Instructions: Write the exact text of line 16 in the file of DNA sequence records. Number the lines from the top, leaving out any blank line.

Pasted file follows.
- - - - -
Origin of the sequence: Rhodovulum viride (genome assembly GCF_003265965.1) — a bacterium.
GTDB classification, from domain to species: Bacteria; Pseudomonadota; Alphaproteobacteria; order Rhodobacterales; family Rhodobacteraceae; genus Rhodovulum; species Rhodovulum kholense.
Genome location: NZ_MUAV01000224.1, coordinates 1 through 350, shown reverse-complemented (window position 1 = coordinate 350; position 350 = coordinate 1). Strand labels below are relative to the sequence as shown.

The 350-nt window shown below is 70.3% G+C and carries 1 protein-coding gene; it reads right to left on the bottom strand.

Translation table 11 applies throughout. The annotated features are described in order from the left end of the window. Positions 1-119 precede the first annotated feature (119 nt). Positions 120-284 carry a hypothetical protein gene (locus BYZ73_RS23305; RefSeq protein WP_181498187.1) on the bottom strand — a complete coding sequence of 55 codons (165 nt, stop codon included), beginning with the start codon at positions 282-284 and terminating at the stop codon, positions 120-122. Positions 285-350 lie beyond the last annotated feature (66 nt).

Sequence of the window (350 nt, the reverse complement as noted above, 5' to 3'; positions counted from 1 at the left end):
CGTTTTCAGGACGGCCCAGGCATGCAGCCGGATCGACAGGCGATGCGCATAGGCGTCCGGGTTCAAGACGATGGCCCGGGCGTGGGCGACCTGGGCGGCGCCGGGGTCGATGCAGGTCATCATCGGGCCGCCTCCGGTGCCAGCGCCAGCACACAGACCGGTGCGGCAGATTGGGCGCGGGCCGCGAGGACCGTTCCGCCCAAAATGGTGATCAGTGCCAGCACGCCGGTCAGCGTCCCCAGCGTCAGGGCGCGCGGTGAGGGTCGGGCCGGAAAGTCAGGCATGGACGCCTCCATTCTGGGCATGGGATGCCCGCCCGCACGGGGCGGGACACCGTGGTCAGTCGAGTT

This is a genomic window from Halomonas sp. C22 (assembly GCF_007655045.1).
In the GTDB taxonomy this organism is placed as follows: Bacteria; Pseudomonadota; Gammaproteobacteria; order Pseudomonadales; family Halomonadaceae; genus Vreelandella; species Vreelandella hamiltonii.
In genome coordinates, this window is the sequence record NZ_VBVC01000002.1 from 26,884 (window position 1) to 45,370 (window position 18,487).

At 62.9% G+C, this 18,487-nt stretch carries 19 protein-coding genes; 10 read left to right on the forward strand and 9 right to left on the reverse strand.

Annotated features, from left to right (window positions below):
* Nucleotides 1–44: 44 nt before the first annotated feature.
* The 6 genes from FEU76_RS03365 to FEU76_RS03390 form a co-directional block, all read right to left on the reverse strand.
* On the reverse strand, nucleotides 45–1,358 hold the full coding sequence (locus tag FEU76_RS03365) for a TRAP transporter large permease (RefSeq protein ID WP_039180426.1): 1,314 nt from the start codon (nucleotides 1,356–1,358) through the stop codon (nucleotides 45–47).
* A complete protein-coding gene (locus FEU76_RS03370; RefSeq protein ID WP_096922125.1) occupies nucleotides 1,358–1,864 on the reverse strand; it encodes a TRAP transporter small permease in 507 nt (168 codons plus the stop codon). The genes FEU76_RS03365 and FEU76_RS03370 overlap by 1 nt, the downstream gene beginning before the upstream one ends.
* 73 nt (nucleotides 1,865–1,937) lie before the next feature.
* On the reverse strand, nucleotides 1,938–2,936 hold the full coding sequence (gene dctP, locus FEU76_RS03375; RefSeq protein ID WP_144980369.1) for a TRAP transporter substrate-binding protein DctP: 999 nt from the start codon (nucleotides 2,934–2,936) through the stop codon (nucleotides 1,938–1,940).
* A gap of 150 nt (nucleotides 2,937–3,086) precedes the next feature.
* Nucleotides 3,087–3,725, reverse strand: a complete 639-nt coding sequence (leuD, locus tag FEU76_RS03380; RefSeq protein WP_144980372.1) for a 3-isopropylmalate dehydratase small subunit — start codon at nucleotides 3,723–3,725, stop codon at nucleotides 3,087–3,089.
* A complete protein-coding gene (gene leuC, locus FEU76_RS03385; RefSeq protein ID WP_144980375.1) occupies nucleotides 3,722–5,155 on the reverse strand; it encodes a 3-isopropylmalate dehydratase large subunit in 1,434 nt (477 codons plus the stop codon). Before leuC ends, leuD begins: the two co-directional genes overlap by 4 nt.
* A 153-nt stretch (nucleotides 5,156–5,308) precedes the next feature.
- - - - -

* A complete protein-coding gene (locus FEU76_RS03370; RefSeq protein ID WP_096922125.1) occupies nucleotides 1,358–1,864 on the reverse strand; it encodes a TRAP transporter small permease in 507 nt (168 codons plus the stop codon). The genes FEU76_RS03365 and FEU76_RS03370 overlap by 1 nt, the downstream gene beginning before the upstream one ends.